I was not aware of wire trees until I saw this post by The Multicrafteral Lab. Later I discovered through Pinterest that they’re quite popular in Russia. More recently I came across such wire trees being called ming trees.

It was hard for me to find a tutorial on how to make a wire tree with beads, and when I did, most of them were very complicated and used two different gauges of wire. I found this tutorial by Ele on Cut Out + Keep to be helpful, and loosely followed this video tutorial by CamilleSharon because she used 22 gauge wire and it was one of the simpler ones. I had a spool of 22 gauge vintage bronze wire that I wasn’t sure what to do with, so I was hoping to use it for this.*

What I like about this project is that it doesn’t require precision. If I wasn’t paying attention and strayed from the original schema, it didn’t matter. It’s not necessary to make every branch uniform, because real trees aren’t like that. Besides, with all the branches and leaves, any “mistakes” aren’t readily noticeable. This made it quite a relaxing activity, except after some time, twisting the 22 gauge wire made my fingers sore.


It can stand on its own, but the ends are sharp.

The terra cotta pot that I have measures about 1.5 inches tall, with a diameter of a little under 2 inches at the widest part, so I wanted to keep my tree small so that it’d be proportionate. I started with a 16 inch piece of wire, then tried 20 inch pieces, and finally settled on 18 inch pieces. One drawback of having the tree be so small is that I couldn’t make more detailed branches.


This whole thing stands 5 7/8 inches (15 cm) tall.

I am currently working on a Christmas tree and a tree with spring blossoms, modeled after this tutorial, but I’m using 26 gauge wire, and I also have larger containers for them to go in.

* I bought it in an attempt to match the color of an antique brass chain, but the color in the photo didn’t match the color in reality, and it would cost more to send it back, so I kept it. Even antique brass wire didn’t match that chain. It’s incredibly difficult to match the colors of metals made by different manufacturers, because each one uses a different alloy.

Big Twist Earrings

This is a design I wish I had come up with, but alas, it’s not mine. I learned it from watching the Orecchini Big Twist Tutorial video by MilkyBeads Bijoux. The video is in Italian, but since she showed every step, I was able to follow along. (Orecchini is Italian for “earring.”) I actually made written instructions and a photo tutorial for my personal use, so I wouldn’t have to rewatch the video every time I wasn’t sure what to do next. However, I am hesitant to share it here for copyright reasons: one being that it’s not my design, and I don’t want my photos to get made into a collage for a DIY site.

A few months ago my boyfriend commissioned me to make a birthday gift for his cousin. Her favorite color is blue, so I chose to use silver-lined dark aqua (Toho color code #23B) seed beads, as I like that color, too. The photos don’t really show the color correctly. The beads really are more aqua than blue.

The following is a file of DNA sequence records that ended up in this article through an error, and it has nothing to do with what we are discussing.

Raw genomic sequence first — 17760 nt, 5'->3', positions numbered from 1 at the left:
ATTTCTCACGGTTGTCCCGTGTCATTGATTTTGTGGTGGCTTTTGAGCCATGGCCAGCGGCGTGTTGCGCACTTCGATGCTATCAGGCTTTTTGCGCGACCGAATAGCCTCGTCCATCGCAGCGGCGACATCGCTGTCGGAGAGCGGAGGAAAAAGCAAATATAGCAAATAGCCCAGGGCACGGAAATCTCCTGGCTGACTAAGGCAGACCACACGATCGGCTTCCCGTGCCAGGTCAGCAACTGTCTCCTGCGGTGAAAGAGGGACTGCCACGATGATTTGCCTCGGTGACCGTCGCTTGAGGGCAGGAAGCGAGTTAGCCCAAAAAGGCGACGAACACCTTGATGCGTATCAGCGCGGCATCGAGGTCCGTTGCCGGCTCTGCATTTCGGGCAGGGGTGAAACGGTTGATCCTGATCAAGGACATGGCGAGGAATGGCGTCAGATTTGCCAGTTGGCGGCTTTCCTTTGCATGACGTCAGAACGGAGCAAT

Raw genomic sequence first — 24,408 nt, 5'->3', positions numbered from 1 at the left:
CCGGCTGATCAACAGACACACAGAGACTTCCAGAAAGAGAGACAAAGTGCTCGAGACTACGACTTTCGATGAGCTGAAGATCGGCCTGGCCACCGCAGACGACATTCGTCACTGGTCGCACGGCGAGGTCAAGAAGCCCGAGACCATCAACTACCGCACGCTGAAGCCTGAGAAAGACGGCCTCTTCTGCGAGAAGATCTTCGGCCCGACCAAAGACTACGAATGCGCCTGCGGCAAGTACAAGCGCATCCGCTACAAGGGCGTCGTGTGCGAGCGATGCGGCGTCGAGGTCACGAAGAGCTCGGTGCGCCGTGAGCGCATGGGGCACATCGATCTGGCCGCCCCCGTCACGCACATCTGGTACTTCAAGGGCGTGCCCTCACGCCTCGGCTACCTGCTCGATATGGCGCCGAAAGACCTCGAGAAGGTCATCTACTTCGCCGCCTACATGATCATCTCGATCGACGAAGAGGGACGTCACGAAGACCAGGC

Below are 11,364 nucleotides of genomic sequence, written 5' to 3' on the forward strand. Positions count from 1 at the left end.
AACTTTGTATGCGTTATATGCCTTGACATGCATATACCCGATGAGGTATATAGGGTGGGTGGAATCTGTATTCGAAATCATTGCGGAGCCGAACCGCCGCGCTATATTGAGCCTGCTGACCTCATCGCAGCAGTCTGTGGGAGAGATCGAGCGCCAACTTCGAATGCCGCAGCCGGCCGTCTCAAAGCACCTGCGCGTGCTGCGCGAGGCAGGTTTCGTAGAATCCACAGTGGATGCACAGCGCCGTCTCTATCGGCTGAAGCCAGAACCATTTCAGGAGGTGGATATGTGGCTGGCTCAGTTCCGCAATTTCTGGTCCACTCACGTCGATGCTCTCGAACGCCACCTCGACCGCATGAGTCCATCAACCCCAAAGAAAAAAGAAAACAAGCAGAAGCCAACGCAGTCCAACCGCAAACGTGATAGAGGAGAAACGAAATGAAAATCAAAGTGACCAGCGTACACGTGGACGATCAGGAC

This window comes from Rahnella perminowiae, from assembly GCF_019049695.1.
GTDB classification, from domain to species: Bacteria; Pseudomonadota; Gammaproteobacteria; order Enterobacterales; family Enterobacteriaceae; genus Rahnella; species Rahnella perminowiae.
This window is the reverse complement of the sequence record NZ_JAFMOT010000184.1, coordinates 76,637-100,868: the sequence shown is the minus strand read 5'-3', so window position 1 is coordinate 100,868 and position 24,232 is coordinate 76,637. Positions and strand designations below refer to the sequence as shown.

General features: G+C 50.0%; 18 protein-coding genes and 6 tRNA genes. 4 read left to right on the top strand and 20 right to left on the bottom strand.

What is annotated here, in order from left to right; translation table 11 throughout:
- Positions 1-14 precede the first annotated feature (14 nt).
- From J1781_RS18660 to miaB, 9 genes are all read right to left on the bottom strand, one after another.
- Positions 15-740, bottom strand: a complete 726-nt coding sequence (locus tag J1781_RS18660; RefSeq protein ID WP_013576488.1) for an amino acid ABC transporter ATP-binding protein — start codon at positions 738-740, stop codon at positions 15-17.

In this photo I’ve tried to correct the color of the beads.

One thing I like about this design is how flexible the completed pieces are. It’s kind of fun to bend them. 😛


I actually ended up making two pairs. I hadn’t bothered tying the string after making the initial circle of beads, thinking that would give adequate space for sticking the second layer of beads in between the beads of the first layer. Instead, I figured I would just pull the tail tightly. It worked when I did the same design using size 11 Preciosa (Czech) seed beads, but those are smaller than size 11 Toho seed beads. The inner layers ended up getting loose, and pulling the tail only helped tighten the two centermost layers. The exposed string didn’t look good. It wasn’t that obvious from far away, but I didn’t feel comfortable giving those to someone, so I kept those for myself and was more careful when making the second pair.


Side by side comparison of the one with exposed threads (left) and the one that was made nice and tight (right). The threads/gaps are not as obvious in the photos than in person, but you can click for a larger image and look closely from the 3 o’clock position to 6 o’clock.

I hope I can take the general idea and come up with my own design, as I have thought of linking several of these motifs to make a necklace.

Rainbow “flower” necklace

This was a necklace that I designed back in 2009, but didn’t get around to making until a few months ago. I had had a dry spell for at least three years, but someone told me that I’m creative, and a few days later I was sitting in church when this idea (and four others) came to mind. I plan on making this in other colors, but my reason for choosing the “rainbow” scheme this time was that I had too many orange beads lying around unused, and this design was able to incorporate orange without it being too much. (For those of you wondering why I’m talking about orange in particular, it’s my least favorite color.)



In the event that I do get around to opening an Etsy store, this item will be available. I’m currently trying to come up with a good store name. Any suggestions?